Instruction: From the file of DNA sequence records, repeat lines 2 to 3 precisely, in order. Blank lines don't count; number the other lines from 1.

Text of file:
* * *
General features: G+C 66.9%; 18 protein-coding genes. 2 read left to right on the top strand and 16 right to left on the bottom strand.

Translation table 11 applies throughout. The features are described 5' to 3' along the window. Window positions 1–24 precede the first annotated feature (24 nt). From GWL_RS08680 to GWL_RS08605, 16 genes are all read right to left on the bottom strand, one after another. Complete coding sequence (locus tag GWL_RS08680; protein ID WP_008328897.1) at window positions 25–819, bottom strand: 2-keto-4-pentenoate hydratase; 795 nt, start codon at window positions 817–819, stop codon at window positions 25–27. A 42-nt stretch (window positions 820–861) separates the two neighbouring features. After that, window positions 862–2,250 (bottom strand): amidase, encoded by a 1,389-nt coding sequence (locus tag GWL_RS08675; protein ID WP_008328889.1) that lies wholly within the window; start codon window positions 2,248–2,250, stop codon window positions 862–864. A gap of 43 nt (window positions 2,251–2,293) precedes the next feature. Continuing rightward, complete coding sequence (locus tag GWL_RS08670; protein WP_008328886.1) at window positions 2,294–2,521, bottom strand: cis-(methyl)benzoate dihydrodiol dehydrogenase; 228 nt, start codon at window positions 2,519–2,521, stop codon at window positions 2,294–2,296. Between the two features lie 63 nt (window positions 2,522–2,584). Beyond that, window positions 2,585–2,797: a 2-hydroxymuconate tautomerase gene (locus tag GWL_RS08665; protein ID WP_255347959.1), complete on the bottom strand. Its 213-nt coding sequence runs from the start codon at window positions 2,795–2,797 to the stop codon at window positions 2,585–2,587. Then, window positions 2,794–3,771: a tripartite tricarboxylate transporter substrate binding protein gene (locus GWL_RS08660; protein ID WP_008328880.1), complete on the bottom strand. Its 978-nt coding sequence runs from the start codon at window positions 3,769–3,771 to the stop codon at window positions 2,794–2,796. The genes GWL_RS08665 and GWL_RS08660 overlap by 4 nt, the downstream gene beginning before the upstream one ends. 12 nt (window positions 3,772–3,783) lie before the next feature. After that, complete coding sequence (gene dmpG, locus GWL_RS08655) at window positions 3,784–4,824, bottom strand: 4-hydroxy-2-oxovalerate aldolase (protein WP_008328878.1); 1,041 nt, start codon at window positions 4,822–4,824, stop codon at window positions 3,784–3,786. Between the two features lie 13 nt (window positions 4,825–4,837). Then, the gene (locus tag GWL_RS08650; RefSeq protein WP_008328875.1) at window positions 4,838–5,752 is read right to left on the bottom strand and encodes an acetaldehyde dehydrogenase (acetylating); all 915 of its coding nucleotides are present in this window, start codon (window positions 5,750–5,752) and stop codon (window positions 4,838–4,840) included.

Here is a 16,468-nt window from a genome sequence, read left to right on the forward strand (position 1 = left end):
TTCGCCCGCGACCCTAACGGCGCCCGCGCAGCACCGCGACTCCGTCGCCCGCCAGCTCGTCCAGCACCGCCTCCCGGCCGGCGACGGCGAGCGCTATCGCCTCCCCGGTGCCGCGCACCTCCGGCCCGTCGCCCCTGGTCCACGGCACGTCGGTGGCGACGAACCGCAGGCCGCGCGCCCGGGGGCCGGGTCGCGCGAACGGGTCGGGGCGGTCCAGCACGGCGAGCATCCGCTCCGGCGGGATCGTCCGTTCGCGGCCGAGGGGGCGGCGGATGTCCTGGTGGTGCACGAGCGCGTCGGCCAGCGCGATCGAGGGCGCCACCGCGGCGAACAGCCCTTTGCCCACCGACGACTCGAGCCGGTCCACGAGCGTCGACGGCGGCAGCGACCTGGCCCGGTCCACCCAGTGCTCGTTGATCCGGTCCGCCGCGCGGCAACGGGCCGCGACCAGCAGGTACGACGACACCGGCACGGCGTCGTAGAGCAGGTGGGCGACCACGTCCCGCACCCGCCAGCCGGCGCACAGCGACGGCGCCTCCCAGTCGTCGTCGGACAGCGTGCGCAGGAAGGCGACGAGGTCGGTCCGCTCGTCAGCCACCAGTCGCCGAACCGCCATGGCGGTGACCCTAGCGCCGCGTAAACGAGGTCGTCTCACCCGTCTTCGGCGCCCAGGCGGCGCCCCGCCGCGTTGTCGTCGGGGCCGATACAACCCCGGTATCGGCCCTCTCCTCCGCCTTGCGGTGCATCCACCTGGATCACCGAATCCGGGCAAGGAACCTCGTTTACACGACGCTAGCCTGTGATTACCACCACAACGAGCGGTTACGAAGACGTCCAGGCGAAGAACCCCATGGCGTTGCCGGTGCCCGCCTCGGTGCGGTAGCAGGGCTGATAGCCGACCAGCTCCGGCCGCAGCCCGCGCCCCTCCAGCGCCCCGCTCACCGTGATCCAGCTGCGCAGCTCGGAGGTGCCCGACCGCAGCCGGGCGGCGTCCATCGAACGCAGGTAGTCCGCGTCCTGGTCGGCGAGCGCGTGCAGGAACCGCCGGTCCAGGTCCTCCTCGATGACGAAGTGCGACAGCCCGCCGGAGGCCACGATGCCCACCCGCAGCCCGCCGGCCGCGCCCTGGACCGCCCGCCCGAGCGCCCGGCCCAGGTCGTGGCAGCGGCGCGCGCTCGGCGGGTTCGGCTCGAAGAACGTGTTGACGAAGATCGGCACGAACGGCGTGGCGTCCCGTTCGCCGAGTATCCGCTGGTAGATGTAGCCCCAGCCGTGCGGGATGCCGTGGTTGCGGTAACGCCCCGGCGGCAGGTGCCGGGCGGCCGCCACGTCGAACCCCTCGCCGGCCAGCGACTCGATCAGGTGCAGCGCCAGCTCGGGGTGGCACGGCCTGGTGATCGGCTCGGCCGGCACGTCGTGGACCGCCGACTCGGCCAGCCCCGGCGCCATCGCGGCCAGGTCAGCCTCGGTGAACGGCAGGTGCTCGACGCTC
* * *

Translation table 11 applies throughout. The features are described 5' to 3' along the window. Window positions 1–24 precede the first annotated feature (24 nt). From GWL_RS08680 to GWL_RS08605, 16 genes are all read right to left on the bottom strand, one after another. Complete coding sequence (locus tag GWL_RS08680; protein ID WP_008328897.1) at window positions 25–819, bottom strand: 2-keto-4-pentenoate hydratase; 795 nt, start codon at window positions 817–819, stop codon at window positions 25–27. A 42-nt stretch (window positions 820–861) separates the two neighbouring features. After that, window positions 862–2,250 (bottom strand): amidase, encoded by a 1,389-nt coding sequence (locus tag GWL_RS08675; protein ID WP_008328889.1) that lies wholly within the window; start codon window positions 2,248–2,250, stop codon window positions 862–864. A gap of 43 nt (window positions 2,251–2,293) precedes the next feature. Continuing rightward, complete coding sequence (locus tag GWL_RS08670; protein WP_008328886.1) at window positions 2,294–2,521, bottom strand: cis-(methyl)benzoate dihydrodiol dehydrogenase; 228 nt, start codon at window positions 2,519–2,521, stop codon at window positions 2,294–2,296. Between the two features lie 63 nt (window positions 2,522–2,584). Beyond that, window positions 2,585–2,797: a 2-hydroxymuconate tautomerase gene (locus tag GWL_RS08665; protein ID WP_255347959.1), complete on the bottom strand. Its 213-nt coding sequence runs from the start codon at window positions 2,795–2,797 to the stop codon at window positions 2,585–2,587. Then, window positions 2,794–3,771: a tripartite tricarboxylate transporter substrate binding protein gene (locus GWL_RS08660; protein ID WP_008328880.1), complete on the bottom strand. Its 978-nt coding sequence runs from the start codon at window positions 3,769–3,771 to the stop codon at window positions 2,794–2,796. The genes GWL_RS08665 and GWL_RS08660 overlap by 4 nt, the downstream gene beginning before the upstream one ends. 12 nt (window positions 3,772–3,783) lie before the next feature. After that, complete coding sequence (gene dmpG, locus GWL_RS08655) at window positions 3,784–4,824, bottom strand: 4-hydroxy-2-oxovalerate aldolase (protein WP_008328878.1); 1,041 nt, start codon at window positions 4,822–4,824, stop codon at window positions 3,784–3,786. Between the two features lie 13 nt (window positions 4,825–4,837). Then, the gene (locus tag GWL_RS08650; RefSeq protein WP_008328875.1) at window positions 4,838–5,752 is read right to left on the bottom strand and encodes an acetaldehyde dehydrogenase (acetylating); all 915 of its coding nucleotides are present in this window, start codon (window positions 5,750–5,752) and stop codon (window positions 4,838–4,840) included.

Here is a 16,468-nt window from a genome sequence, read left to right on the forward strand (position 1 = left end):